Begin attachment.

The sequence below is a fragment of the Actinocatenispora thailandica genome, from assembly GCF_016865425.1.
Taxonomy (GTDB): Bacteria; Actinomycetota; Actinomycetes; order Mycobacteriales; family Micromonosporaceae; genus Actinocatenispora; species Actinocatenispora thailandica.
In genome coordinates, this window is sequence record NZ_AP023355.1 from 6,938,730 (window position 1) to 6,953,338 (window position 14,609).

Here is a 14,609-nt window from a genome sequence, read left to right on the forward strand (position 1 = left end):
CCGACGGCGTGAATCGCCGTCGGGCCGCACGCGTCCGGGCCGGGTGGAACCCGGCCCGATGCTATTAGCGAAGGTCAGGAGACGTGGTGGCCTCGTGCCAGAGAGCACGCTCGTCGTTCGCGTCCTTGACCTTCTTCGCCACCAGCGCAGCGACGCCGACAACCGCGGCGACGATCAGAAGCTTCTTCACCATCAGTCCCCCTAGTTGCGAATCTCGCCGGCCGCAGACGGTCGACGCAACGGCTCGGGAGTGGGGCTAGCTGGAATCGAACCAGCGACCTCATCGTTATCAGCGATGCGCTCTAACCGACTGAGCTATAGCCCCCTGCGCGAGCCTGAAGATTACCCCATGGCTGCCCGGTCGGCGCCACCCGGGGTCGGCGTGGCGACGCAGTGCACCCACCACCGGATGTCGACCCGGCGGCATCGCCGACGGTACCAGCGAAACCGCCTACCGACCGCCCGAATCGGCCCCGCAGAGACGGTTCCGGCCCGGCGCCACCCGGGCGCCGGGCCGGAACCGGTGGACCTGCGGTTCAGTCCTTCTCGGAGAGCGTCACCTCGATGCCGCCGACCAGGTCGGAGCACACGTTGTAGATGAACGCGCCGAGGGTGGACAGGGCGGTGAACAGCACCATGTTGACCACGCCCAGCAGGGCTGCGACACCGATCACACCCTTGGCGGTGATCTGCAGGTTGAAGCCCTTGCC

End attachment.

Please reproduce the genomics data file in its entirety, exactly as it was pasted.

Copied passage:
The sequence below is a fragment of the Actinocatenispora thailandica genome, from assembly GCF_016865425.1.
Taxonomy (GTDB): Bacteria; Actinomycetota; Actinomycetes; order Mycobacteriales; family Micromonosporaceae; genus Actinocatenispora; species Actinocatenispora thailandica.
In genome coordinates, this window is sequence record NZ_AP023355.1 from 6,938,730 (window position 1) to 6,953,338 (window position 14,609).

Here is a 14,609-nt window from a genome sequence, read left to right on the forward strand (position 1 = left end):
CCGACGGCGTGAATCGCCGTCGGGCCGCACGCGTCCGGGCCGGGTGGAACCCGGCCCGATGCTATTAGCGAAGGTCAGGAGACGTGGTGGCCTCGTGCCAGAGAGCACGCTCGTCGTTCGCGTCCTTGACCTTCTTCGCCACCAGCGCAGCGACGCCGACAACCGCGGCGACGATCAGAAGCTTCTTCACCATCAGTCCCCCTAGTTGCGAATCTCGCCGGCCGCAGACGGTCGACGCAACGGCTCGGGAGTGGGGCTAGCTGGAATCGAACCAGCGACCTCATCGTTATCAGCGATGCGCTCTAACCGACTGAGCTATAGCCCCCTGCGCGAGCCTGAAGATTACCCCATGGCTGCCCGGTCGGCGCCACCCGGGGTCGGCGTGGCGACGCAGTGCACCCACCACCGGATGTCGACCCGGCGGCATCGCCGACGGTACCAGCGAAACCGCCTACCGACCGCCCGAATCGGCCCCGCAGAGACGGTTCCGGCCCGGCGCCACCCGGGCGCCGGGCCGGAACCGGTGGACCTGCGGTTCAGTCCTTCTCGGAGAGCGTCACCTCGATGCCGCCGACCAGGTCGGAGCACACGTTGTAGATGAACGCGCCGAGGGTGGACAGGGCGGTGAACAGCACCATGTTGACCACGCCCAGCAGGGCTGCGACACCGATCACACCCTTGGCGGTGATCTGCAGGTTGAAGCCCTTGCC